Robert Neilson was drafted in 1961. He spent two years in the Army just before the Vietnam War. He was recently at the VA Hospital in San Diego as part of his treatment. Three years ago, the 76-year-old came into the VA after contemplating suicide.

“That’s what really brought me into the emergency room. That wasn’t really the first time,” Neilson said. “Two months after I got out of the service, I attempted suicide.”

After he got out of the Army, Neilson remembers going back home to New Jersey. He was standing on a subway platform watching a speeding train.

“And I figured if I just hold my hands in the air, I could just let (the train) suck me in,” Neilson said. “Somebody shouted, “What are you doing?” And that was enough to snap me out of the trance, but I still didn’t seek any help. I just figured, OK, I’ll just struggle through life.”

It would take another 50 years for Neilson to get help dealing with the trauma of a sexual assault he experienced in the military.

“And the guilt was, I wasn’t strong enough to overpower that person. Plus, it was a high-ranking person,” he said.

That was all he wanted to say about the incident that has haunted him most of his life.

All sorts of service-related issues can lie dormant only to crop up later in life, said Ron Stark. Stark founded Moving to Zero, a nonprofit group in San Diego, where he counsels fellow veterans who have contemplated suicide. More than a few are elderly.

Stark retired from the Navy in 1994. He served aboard a submarine in the Arctic in the 1970s and again during Desert Storm. For some older veterans, no accomplishment is ever enough, he said.

“We have things about stolen valor. Nobody wants to misrepresent themselves,” he said. “So I’m a Vietnam-era veteran. I’m not a Vietnam veteran. I was in Desert Storm, but I wasn’t in combat. We’re always talking about what we’re not quite.”

Veterans struggling with suicide aren’t always wrestling with memories of combat. Although he was never in combat, Stark suffered from depression most of his life. He remembers sitting by the roadside with a pistol and contemplated pulling the trigger.

“The military didn’t make me who I was,” he said.

But the military establishes life-long habits, both good and bad. A soldier strives to be someone people can rely on, especially in critical situations.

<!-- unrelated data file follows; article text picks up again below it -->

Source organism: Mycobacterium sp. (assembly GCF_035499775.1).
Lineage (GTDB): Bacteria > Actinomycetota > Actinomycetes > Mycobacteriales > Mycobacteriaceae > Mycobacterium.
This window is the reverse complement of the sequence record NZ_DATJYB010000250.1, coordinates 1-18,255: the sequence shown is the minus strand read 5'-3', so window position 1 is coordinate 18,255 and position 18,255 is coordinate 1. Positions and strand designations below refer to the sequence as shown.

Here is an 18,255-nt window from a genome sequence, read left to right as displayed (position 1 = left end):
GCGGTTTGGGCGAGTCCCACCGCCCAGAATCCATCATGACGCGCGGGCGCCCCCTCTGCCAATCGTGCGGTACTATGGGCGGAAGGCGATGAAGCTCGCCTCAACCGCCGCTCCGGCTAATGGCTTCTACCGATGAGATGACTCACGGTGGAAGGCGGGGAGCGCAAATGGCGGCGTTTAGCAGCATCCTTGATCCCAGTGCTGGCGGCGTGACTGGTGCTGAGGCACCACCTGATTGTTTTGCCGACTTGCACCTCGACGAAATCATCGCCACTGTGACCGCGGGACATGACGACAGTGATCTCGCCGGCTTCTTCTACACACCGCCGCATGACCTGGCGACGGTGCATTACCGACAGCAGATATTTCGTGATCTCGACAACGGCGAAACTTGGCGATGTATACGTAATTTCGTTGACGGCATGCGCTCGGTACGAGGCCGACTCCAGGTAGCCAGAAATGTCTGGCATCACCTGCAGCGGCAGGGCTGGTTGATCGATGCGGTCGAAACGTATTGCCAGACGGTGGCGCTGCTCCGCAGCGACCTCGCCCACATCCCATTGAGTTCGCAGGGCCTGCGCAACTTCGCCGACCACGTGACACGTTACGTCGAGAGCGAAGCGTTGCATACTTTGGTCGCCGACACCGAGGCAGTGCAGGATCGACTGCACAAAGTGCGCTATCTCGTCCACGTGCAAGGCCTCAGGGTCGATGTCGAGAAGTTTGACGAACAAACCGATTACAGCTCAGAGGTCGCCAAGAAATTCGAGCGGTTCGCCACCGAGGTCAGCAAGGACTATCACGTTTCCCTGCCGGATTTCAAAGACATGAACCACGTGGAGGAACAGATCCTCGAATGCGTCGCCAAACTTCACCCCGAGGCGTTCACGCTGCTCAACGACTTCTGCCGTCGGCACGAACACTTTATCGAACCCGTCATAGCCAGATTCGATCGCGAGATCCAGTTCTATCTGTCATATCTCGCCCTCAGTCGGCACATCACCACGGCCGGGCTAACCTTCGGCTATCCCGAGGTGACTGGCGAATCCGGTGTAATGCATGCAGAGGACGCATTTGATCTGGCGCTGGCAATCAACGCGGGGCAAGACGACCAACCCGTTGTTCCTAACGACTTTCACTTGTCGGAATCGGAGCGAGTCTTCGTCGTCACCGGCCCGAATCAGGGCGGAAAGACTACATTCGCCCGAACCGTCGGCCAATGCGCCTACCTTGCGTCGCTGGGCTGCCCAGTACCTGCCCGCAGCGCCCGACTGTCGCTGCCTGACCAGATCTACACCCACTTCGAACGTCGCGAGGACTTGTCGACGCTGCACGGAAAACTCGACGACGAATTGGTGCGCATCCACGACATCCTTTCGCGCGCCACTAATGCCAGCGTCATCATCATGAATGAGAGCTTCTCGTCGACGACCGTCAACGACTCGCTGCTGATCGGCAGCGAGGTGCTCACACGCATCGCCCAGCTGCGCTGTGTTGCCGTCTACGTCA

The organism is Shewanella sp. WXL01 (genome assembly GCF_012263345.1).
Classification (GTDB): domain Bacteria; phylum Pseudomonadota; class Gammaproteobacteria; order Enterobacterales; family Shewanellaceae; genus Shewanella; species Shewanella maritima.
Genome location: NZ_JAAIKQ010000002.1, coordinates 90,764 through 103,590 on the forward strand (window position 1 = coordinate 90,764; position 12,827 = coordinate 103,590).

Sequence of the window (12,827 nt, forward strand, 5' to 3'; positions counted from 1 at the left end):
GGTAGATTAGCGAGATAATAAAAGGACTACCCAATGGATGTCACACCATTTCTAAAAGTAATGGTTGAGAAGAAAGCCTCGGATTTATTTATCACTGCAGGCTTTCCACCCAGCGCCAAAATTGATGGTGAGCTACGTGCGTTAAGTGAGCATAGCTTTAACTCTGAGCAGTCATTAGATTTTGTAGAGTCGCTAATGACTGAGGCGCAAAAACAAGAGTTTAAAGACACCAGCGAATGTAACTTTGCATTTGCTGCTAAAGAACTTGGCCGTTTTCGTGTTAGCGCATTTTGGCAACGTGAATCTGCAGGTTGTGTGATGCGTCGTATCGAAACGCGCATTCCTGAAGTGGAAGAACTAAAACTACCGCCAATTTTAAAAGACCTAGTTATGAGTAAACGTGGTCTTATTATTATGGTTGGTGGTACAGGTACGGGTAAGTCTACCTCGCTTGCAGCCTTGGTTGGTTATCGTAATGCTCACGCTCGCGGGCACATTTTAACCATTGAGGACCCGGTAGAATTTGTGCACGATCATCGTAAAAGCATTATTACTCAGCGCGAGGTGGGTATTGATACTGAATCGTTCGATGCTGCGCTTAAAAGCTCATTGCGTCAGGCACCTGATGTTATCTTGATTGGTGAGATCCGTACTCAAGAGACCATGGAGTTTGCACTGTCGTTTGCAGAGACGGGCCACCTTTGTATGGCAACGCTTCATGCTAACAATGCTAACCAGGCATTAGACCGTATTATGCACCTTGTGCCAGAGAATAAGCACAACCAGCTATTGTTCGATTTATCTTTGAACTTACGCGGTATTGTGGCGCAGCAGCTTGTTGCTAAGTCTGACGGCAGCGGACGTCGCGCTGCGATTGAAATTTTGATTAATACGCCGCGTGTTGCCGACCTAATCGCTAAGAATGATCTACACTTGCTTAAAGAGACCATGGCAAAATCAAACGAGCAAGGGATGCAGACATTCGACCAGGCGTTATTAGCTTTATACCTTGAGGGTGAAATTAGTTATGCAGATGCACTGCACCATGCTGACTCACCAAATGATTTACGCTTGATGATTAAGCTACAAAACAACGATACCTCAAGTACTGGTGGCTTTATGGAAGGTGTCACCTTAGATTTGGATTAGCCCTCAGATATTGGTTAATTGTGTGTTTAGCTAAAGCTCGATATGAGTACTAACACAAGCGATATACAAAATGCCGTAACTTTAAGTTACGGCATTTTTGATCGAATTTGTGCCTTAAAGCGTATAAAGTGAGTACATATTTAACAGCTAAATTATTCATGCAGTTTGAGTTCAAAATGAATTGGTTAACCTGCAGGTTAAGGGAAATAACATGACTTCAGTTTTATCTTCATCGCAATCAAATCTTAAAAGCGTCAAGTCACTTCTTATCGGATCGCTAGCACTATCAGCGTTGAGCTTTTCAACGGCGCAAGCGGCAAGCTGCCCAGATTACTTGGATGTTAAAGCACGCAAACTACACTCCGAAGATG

“You have a bad day at work and you go home. You have a bad day on a submerged submarine, then people die,” he said.

So if you’re not feeling 100 percent, maybe it’s better to keep it to yourself, he notes. Stark describes suicidal feelings as a brief moment of blackness when other options fade from view.

The VA National Suicide Data Report for 2005 to 2016, which came out in September, highlights the alarming rise in suicides among veterans age 18 to 34, who had the highest rate of suicide – 45 per 100,000 veterans. But those 55 and older still represent the largest number of suicides among veterans. Part of the reason for this is that the veteran population in the US tends to be older.

For veterans age 55 to 74 years old, the rate of suicide is 26 per 100,000, while nationally, the suicide rate in the same age group is 17.4 per 100,000. The rate ticks up even higher for veterans over 85 years old.

The Veterans Health Administration has focused on finding risk factors that could lead someone to kill themselves, such as isolation, previous suicidal thoughts and access to firearms. Older men are also more likely to reject treatment for mental health issues, which is another big risk factor.

The problem is that the VA still doesn’t know who will attempt suicide among the people who have those risk factors, said Colin Depp, a psychologist at San Diego VA who has researched suicide among older veterans.

“We’re not very far ahead in understanding who's out there, who's really likely to take their lives in the next hours, days, months,” he said.

The VA emphasizes getting potentially suicidal veterans in the door, where health-care workers deploy a range of treatments, he said.

As part of his own treatment, Neilson — who was 73 before he sought treatment himself — is now writing letters of encouragement to fellow veterans who are just beginning treatment, as part of a VA program.

Neilson pulled out one of the letters he wrote and explained how he can help a veteran he will never meet in person.

The letters are just one more nudge to keep veterans away from that dark moment when suicide feels like the only option.

VA Struggles To Unlock The Reasons Behind High Risk Of Suicide Among Older Veterans
Trauma from decades earlier linked to older veterans who take their own lives at a rate higher than their peers.